Solutions for Chapter 13
Audit of Cash and Other Liquid Assets
The applicable audit procedures and controls that would have discovered each error is as
Audit Finding a. Audit Procedure b. Control Procedures:
1. Kiting Prepare an inter-bank transfer The client should carefully label all
schedule noting the dates the inter-company transfers in order to
deposits and disbursements avoid kiting. Although extra
were recorded. procedures can be incorporated,
normal control procedures that
would lead to timely recording of
all transactions should be sufficient
to prevent kiting.
2. Employee pockets Confirmation of accounts Segregation of duties between
cash and destroyed receivable balances. person opening cash and individual
supporting responsible for crediting accounts
documentation. Review of client procedures receivable.
for dealing with customer
complaints. Person handling customer
complaints is independent of the
Review of summary reports person opening the mail and posting
on nature of customer accounts receivable.
complaints and follow-up to
customer complaints. Periodic review of work
(observation) by supervisory
3. Employee Analytical review of Defined policies and procedures for
confiscates cash discounts recorded in preparation of turnaround
but prepares a comparison with company documents - including a procedure
turnaround policy and past amounts. where supervisory personnel review
document to show support for the documents on a
extra cash Sample selection of discounts periodic basis.
discount. taken and comparison with
authorized discounts. Development of management
reports on a daily basis of discounts
and other allowances taken.
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Audit Finding a. Audit Procedure b. Control Procedures:
Management investigation of any
amounts that appear to be unusual.
Periodic rotation of duties among
4. Controller Independent testing of the Independent testing of the bank
defalcation covered year-end bank reconciliation. reconciliation by someone
up through independent of the controller and
understating Tests of transactions not under the controller's
outstanding including the examination of supervision.
checks. support for disbursements.
Management review of
expenditures and monitoring of any
large or unusual expenditures.
5. Certificates of Testing of marketable Periodic reports on investment
Deposit seem to be securities through a typical income and interest earned to top
earning a lower worksheet which lists management which monitors the
than usual rate. investments, date of investment and rates of return.
investment, interest rate,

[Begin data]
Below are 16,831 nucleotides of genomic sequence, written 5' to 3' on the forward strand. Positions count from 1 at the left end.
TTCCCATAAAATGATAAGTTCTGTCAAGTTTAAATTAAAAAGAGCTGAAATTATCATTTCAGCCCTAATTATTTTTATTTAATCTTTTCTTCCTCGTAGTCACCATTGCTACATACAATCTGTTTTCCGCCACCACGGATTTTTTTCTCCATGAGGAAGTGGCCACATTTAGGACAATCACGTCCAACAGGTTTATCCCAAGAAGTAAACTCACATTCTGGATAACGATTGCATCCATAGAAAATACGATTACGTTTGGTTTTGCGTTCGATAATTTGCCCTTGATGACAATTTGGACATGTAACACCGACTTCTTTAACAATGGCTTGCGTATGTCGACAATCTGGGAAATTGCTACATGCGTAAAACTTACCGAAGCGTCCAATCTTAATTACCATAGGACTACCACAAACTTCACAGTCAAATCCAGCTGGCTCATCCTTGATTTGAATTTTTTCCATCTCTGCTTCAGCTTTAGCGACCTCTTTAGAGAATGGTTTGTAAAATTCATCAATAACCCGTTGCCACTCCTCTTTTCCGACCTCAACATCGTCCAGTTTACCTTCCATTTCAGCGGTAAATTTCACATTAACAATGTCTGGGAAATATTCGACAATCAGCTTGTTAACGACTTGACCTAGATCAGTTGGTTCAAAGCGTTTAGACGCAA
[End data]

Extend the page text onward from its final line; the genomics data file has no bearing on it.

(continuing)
interest earned, etc. The Segregation of duties between
auditor should recompute authorization for the investments
expected interest earned and and the accounting for the
compare with the amount investments.
Confirmation of securities
and interest rate with the
financial institution holding
6. Cash remittances Detailed cash trace. Detailed procedures on cash
are lost or are not receipts handling, in particular a
recorded on a Selection of cash receipts and procedure to establish the individual
timely basis. testing via tracing through the identification of each receipt (such
recording process, including as pre-numbering the item or
the prompt deposit. creation of documents for each cash
7. Substantial bank Perform testing of year-end Independent bank reconciliations by
service charges client bank reconciliation. internal employees (separate from
have not been Obtain bank cut-off statement someone handling cash).
Solutions for Chapter 13 — Audit of Cash and Other Liquid Assets 13-3
Audit Finding a. Audit Procedure b. Control Procedures:
recorded by the as a basis for testing items in
client. the year-end reconciliation. Prompt review of the monthly bank
statements by the controller and
recording of all service charges as
part of the review.
8. Loan negotiated for Review of company policies Corporate policies and vigilant
a subsidiary by an regarding authorization to review of policies by the Board of
unauthorized make loans. Directors.
manager. Confirmation with banks as Internal audits to periodically
to existence of loans and evaluate adherence to corporate
guarantees made on loans of policies.
others. Review of major new Review of all major loans by top
loans and investigation for management.
the authority to make the
loans. Review of Board of
Director minutes for
important new loans.
9. Check was Independent year-end bank Periodic review of old outstanding
recorded twice to reconciliation. checks by someone independent of
cover a cash the cash management function.
shortage. Statistical sample of
disbursements and support Independent bank reconciliation.
a. Schedule of Amount Abstracted by Cashier
Computation of Amount Abstracted by Cashier
November 30, 2XXX
Cash - per books, November 30 $ 18,901.62
Add: Credit by bank 100.00
Adjusted Cash Balance $ 19,001.62
Less: Adjusted Bank Balance:
Bank Balance, November 30 $15,550.00
Less: Outstanding Checks:
13-4 Solutions for Chapter 13 — Audit of Cash and Other Liquid Assets
8623 145.28 1,062.29 14,487.71
Cash which should be on hand for deposit: $ 4,513.91
Cash Reported 3,794.41
Estimated Amount of Theft $ 719.50
b. It appears that the cashier removed $719.50. The most likely methods used to conceal
the theft would be:
Not listing all outstanding checks on the bank reconcilements.
Under-footing outstanding checks shown on the reconciliation.
Subtracting an item from the bank balance that should be added to the book
c. Some of the control procedures that would have been effective in preventing or
detecting the irregularity would include:
Someone other than the cashier should trace cash receipts to the deposits in the
Someone other than the cashier should be responsible for preparing the bank
d. Additional audit procedures that might be performed:
Prepare an independent bank reconciliation as of November 30. Verify the items